A formal probate is a court supervised process that transfers legal title of property from someone who has died to his or her heirs or beneficiaries. Probate also determines whether a will is valid. In a probate case, an executor (if there is a will) or an administrator (if there is no will) is appointed by the court as personal representative to collect and marshal the assets, pay the debts and expenses, and then distribute the remainder of the estate to the beneficiaries (those who have the legal right to inherit), all under the supervision of the court. The entire probate case can take between 9 months to several years to accomplish. The determination of how long a probate needs to be open is determined by the complexity of the probate.
Often, a formal probate can be avoided to obtain title of property belonging to a deceased person. Some examples of avoiding a formal probate include the following:
Collection of Small Estates by Affidavit
The affidavit procedure provided in Probate Code Sections 13100–13116 can be used to collect the decedent’s personal property when the gross value of the decedent’s real and personal property in California does not exceed $150,000.00. See Probate Code Section 13100(a). The affidavit procedure cannot be used to transfer real property and specific requirements must be met.
Filing A Petition to Determine Succession to Real Property and Personal Property if the Deceased Person left $150,000.00 or less in Real property and Personal property
This petition under Probate Code Sections 13150–13158 is the most commonly used procedure for transferring a decedent’s interest in real property or real and personal property in California with a gross value not exceeding $150,000.00 as of the date of death. Refer to Probate Code Section 13151. The value must be shown by an inventory and appraisal by a probate referee. The petition may be filed once 40 days have elapsed since the decedent’s death and other requirement in the code must be followed to utilize this procedure.
Filing of a Spousal or Domestic Partner Property Petition
A surviving spouse or Registered Domestic Partner may elect to file a petition under Probate Code Section 13650 requesting all or part of the estate is property passing to the surviving spouse or Registered Domestic Partner. This petition is a shortened probate, and takes much less time than a formal probate. Legal fees are usually much lower for a spousal property petition than a full probate. If a decedent leaves a will and the only beneficiary is the surviving spouse or domestic partner, both community property and separate property can be transferred by a spousal property petition. If the will has other beneficiaries, a probate may be needed for the assets being transferred to those beneficiaries. If there is no will, the estate will be transferred under the laws of intestate succession and community property of the decedent can be transferred to the surviving spouse or registered domestic partner under this process. If the decedent left separate property, a formal probate may be required. This process requires strict compliance with the Probate Code requirements.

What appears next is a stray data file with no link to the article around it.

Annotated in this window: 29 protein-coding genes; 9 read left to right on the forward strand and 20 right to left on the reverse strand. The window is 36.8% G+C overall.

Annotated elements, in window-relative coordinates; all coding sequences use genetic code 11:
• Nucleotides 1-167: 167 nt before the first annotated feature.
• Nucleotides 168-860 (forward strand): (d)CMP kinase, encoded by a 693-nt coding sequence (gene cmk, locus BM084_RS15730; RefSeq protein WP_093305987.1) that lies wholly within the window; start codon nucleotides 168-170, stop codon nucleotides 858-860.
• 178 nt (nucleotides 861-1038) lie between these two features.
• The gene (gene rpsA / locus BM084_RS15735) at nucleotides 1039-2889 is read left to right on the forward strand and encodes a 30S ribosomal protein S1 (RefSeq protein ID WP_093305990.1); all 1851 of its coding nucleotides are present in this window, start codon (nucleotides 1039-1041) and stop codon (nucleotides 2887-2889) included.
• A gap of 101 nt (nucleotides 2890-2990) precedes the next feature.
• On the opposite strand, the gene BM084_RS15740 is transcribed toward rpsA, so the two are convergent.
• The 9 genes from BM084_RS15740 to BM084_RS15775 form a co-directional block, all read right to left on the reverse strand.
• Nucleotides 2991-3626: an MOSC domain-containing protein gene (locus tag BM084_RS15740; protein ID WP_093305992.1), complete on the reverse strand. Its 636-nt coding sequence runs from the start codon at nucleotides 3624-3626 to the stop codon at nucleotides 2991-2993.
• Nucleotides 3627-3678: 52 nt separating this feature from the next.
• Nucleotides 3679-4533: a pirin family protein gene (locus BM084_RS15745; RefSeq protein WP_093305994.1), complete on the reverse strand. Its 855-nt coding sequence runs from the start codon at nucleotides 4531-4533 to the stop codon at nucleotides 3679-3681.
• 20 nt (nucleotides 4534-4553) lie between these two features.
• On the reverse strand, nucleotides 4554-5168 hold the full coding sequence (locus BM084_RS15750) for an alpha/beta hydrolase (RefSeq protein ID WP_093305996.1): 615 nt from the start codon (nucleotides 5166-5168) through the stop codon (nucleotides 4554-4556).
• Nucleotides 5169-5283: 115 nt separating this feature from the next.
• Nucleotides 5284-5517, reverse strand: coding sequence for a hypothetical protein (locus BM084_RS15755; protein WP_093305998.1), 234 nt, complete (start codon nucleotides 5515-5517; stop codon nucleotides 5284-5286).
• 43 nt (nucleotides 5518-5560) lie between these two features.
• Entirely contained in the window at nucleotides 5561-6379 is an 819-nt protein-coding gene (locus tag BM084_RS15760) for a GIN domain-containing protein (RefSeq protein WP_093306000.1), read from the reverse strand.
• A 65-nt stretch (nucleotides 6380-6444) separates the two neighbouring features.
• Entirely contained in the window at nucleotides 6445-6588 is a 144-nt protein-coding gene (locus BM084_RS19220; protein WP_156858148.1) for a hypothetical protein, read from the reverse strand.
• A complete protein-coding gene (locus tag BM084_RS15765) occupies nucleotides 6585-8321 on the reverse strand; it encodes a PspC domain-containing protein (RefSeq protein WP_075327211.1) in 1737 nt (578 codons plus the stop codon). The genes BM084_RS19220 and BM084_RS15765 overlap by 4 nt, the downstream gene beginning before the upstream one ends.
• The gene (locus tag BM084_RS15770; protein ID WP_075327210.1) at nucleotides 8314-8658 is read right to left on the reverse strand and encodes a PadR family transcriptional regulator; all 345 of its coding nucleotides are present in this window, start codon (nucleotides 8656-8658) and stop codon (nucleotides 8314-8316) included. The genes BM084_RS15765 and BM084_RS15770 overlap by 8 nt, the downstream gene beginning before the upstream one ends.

Title of Ownership may avoid a Probate
It is also possible that title to property may pass directly to beneficiaries because of how title to property is held. For example, property in Joint Tenancy with the Right of Survivorship will generally pass to the survivor. Contracts with named beneficiaries will pass to designated beneficiaries. Examples of this are life insurance proceeds, retirement benefits, death benefits, and trusts.
If you need to probate a will or require legal probate services, Sklar & Sklar can help. At Sklar & Sklar, our attorneys represent clients throughout Riverside County, including, but not limited to: Palm Springs, Cathedral City, Rancho Mirage, Palm Desert, La Quinta, Indian Wells, Indio, Coachella, Joshua Tree, Morongo, Banning, Desert Hot Springs, Beaumont, Moreno Valley, Thousand Palms, Bermuda Dunes, and Twentynine Palms.
For more information, contact us and schedule a consultation.